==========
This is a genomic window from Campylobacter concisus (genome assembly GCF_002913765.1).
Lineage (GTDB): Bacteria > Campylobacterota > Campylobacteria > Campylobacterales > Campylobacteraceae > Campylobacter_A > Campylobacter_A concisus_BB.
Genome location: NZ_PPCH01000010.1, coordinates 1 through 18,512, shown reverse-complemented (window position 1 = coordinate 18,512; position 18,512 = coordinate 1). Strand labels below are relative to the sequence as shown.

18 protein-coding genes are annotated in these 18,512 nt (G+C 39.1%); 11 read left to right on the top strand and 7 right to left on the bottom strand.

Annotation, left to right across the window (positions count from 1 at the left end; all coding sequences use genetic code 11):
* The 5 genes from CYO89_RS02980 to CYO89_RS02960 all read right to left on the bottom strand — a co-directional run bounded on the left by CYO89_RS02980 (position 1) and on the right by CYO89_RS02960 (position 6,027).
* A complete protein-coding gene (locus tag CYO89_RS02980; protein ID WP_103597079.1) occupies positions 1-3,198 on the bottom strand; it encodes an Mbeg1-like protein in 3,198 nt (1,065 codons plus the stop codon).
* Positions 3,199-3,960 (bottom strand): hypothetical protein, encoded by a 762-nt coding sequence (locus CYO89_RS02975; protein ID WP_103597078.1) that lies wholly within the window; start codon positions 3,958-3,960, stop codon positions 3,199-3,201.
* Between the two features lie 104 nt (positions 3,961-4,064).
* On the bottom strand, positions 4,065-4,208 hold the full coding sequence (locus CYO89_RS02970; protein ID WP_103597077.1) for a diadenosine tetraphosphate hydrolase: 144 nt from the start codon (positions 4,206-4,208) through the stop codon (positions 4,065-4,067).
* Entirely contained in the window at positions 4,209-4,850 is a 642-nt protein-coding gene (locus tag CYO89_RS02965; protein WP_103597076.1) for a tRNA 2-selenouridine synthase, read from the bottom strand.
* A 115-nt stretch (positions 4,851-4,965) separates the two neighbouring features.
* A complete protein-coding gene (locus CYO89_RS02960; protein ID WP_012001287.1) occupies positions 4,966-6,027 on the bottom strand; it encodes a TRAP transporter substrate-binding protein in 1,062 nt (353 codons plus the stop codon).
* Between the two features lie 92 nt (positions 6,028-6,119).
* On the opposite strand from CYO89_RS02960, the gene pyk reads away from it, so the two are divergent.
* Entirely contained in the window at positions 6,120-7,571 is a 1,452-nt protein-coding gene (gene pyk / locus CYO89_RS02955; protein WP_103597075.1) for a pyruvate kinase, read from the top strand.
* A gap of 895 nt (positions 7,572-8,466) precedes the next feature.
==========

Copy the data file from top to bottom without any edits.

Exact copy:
This is a genomic window from Campylobacter concisus (genome assembly GCF_002913765.1).
Lineage (GTDB): Bacteria > Campylobacterota > Campylobacteria > Campylobacterales > Campylobacteraceae > Campylobacter_A > Campylobacter_A concisus_BB.
Genome location: NZ_PPCH01000010.1, coordinates 1 through 18,512, shown reverse-complemented (window position 1 = coordinate 18,512; position 18,512 = coordinate 1). Strand labels below are relative to the sequence as shown.

18 protein-coding genes are annotated in these 18,512 nt (G+C 39.1%); 11 read left to right on the top strand and 7 right to left on the bottom strand.

Annotation, left to right across the window (positions count from 1 at the left end; all coding sequences use genetic code 11):
* The 5 genes from CYO89_RS02980 to CYO89_RS02960 all read right to left on the bottom strand — a co-directional run bounded on the left by CYO89_RS02980 (position 1) and on the right by CYO89_RS02960 (position 6,027).
* A complete protein-coding gene (locus tag CYO89_RS02980; protein ID WP_103597079.1) occupies positions 1-3,198 on the bottom strand; it encodes an Mbeg1-like protein in 3,198 nt (1,065 codons plus the stop codon).
* Positions 3,199-3,960 (bottom strand): hypothetical protein, encoded by a 762-nt coding sequence (locus CYO89_RS02975; protein ID WP_103597078.1) that lies wholly within the window; start codon positions 3,958-3,960, stop codon positions 3,199-3,201.
* Between the two features lie 104 nt (positions 3,961-4,064).
* On the bottom strand, positions 4,065-4,208 hold the full coding sequence (locus CYO89_RS02970; protein ID WP_103597077.1) for a diadenosine tetraphosphate hydrolase: 144 nt from the start codon (positions 4,206-4,208) through the stop codon (positions 4,065-4,067).
* Entirely contained in the window at positions 4,209-4,850 is a 642-nt protein-coding gene (locus tag CYO89_RS02965; protein WP_103597076.1) for a tRNA 2-selenouridine synthase, read from the bottom strand.
* A 115-nt stretch (positions 4,851-4,965) separates the two neighbouring features.
* A complete protein-coding gene (locus CYO89_RS02960; protein ID WP_012001287.1) occupies positions 4,966-6,027 on the bottom strand; it encodes a TRAP transporter substrate-binding protein in 1,062 nt (353 codons plus the stop codon).
* Between the two features lie 92 nt (positions 6,028-6,119).
* On the opposite strand from CYO89_RS02960, the gene pyk reads away from it, so the two are divergent.
* Entirely contained in the window at positions 6,120-7,571 is a 1,452-nt protein-coding gene (gene pyk / locus CYO89_RS02955; protein WP_103597075.1) for a pyruvate kinase, read from the top strand.
* A gap of 895 nt (positions 7,572-8,466) precedes the next feature.